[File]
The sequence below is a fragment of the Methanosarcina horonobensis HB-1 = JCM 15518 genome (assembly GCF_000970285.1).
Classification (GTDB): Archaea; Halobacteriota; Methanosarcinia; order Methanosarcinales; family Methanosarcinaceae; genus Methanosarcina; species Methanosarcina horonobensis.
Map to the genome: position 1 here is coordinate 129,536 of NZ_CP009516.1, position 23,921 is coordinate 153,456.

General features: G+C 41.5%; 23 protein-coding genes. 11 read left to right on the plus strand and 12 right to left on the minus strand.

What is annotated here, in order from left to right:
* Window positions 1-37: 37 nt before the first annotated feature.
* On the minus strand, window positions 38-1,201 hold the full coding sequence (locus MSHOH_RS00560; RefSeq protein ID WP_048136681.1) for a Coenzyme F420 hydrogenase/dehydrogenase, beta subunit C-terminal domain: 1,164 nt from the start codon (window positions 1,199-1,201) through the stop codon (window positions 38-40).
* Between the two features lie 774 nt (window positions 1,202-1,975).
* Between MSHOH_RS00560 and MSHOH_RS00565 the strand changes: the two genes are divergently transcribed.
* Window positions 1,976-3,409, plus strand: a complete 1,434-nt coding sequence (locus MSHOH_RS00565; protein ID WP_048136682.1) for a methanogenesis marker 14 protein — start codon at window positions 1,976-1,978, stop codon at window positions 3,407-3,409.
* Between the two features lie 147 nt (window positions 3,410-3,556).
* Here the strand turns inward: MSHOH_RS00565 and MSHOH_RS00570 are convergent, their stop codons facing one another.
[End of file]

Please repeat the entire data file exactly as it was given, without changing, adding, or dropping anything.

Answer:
The sequence below is a fragment of the Methanosarcina horonobensis HB-1 = JCM 15518 genome (assembly GCF_000970285.1).
Classification (GTDB): Archaea; Halobacteriota; Methanosarcinia; order Methanosarcinales; family Methanosarcinaceae; genus Methanosarcina; species Methanosarcina horonobensis.
Map to the genome: position 1 here is coordinate 129,536 of NZ_CP009516.1, position 23,921 is coordinate 153,456.

General features: G+C 41.5%; 23 protein-coding genes. 11 read left to right on the plus strand and 12 right to left on the minus strand.

What is annotated here, in order from left to right:
* Window positions 1-37: 37 nt before the first annotated feature.
* On the minus strand, window positions 38-1,201 hold the full coding sequence (locus MSHOH_RS00560; RefSeq protein ID WP_048136681.1) for a Coenzyme F420 hydrogenase/dehydrogenase, beta subunit C-terminal domain: 1,164 nt from the start codon (window positions 1,199-1,201) through the stop codon (window positions 38-40).
* Between the two features lie 774 nt (window positions 1,202-1,975).
* Between MSHOH_RS00560 and MSHOH_RS00565 the strand changes: the two genes are divergently transcribed.
* Window positions 1,976-3,409, plus strand: a complete 1,434-nt coding sequence (locus MSHOH_RS00565; protein ID WP_048136682.1) for a methanogenesis marker 14 protein — start codon at window positions 1,976-1,978, stop codon at window positions 3,407-3,409.
* Between the two features lie 147 nt (window positions 3,410-3,556).
* Here the strand turns inward: MSHOH_RS00565 and MSHOH_RS00570 are convergent, their stop codons facing one another.